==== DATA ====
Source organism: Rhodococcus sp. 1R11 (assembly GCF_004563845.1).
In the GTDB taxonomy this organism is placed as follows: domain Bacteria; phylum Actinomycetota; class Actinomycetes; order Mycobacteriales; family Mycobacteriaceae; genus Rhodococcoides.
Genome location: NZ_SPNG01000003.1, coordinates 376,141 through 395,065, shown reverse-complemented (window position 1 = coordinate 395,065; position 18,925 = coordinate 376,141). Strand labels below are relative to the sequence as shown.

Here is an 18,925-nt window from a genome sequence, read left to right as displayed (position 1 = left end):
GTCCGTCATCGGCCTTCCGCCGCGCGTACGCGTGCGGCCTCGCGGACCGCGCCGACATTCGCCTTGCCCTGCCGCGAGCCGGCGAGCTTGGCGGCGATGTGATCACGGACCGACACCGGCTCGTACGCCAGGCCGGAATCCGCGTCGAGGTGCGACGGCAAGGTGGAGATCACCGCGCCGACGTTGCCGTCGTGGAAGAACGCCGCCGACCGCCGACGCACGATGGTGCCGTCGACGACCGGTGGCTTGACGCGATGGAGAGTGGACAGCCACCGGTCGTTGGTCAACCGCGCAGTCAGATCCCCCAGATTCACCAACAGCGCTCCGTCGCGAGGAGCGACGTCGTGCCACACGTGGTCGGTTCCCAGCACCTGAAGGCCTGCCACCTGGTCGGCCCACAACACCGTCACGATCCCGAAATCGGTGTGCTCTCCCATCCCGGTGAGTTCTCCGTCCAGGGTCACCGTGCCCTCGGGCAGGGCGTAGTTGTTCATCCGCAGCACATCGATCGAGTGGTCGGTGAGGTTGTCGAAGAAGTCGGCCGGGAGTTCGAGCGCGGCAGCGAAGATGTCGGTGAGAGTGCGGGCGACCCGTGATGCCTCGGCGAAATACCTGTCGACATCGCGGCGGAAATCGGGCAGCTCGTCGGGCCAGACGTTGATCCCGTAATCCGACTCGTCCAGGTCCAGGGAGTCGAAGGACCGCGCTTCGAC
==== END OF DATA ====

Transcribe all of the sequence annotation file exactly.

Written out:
Source organism: Rhodococcus sp. 1R11 (assembly GCF_004563845.1).
In the GTDB taxonomy this organism is placed as follows: domain Bacteria; phylum Actinomycetota; class Actinomycetes; order Mycobacteriales; family Mycobacteriaceae; genus Rhodococcoides.
Genome location: NZ_SPNG01000003.1, coordinates 376,141 through 395,065, shown reverse-complemented (window position 1 = coordinate 395,065; position 18,925 = coordinate 376,141). Strand labels below are relative to the sequence as shown.

Here is an 18,925-nt window from a genome sequence, read left to right as displayed (position 1 = left end):
GTCCGTCATCGGCCTTCCGCCGCGCGTACGCGTGCGGCCTCGCGGACCGCGCCGACATTCGCCTTGCCCTGCCGCGAGCCGGCGAGCTTGGCGGCGATGTGATCACGGACCGACACCGGCTCGTACGCCAGGCCGGAATCCGCGTCGAGGTGCGACGGCAAGGTGGAGATCACCGCGCCGACGTTGCCGTCGTGGAAGAACGCCGCCGACCGCCGACGCACGATGGTGCCGTCGACGACCGGTGGCTTGACGCGATGGAGAGTGGACAGCCACCGGTCGTTGGTCAACCGCGCAGTCAGATCCCCCAGATTCACCAACAGCGCTCCGTCGCGAGGAGCGACGTCGTGCCACACGTGGTCGGTTCCCAGCACCTGAAGGCCTGCCACCTGGTCGGCCCACAACACCGTCACGATCCCGAAATCGGTGTGCTCTCCCATCCCGGTGAGTTCTCCGTCCAGGGTCACCGTGCCCTCGGGCAGGGCGTAGTTGTTCATCCGCAGCACATCGATCGAGTGGTCGGTGAGGTTGTCGAAGAAGTCGGCCGGGAGTTCGAGCGCGGCAGCGAAGATGTCGGTGAGAGTGCGGGCGACCCGTGATGCCTCGGCGAAATACCTGTCGACATCGCGGCGGAAATCGGGCAGCTCGTCGGGCCAGACGTTGATCCCGTAATCCGACTCGTCCAGGTCCAGGGAGTCGAAGGACCGCGCTTCGAC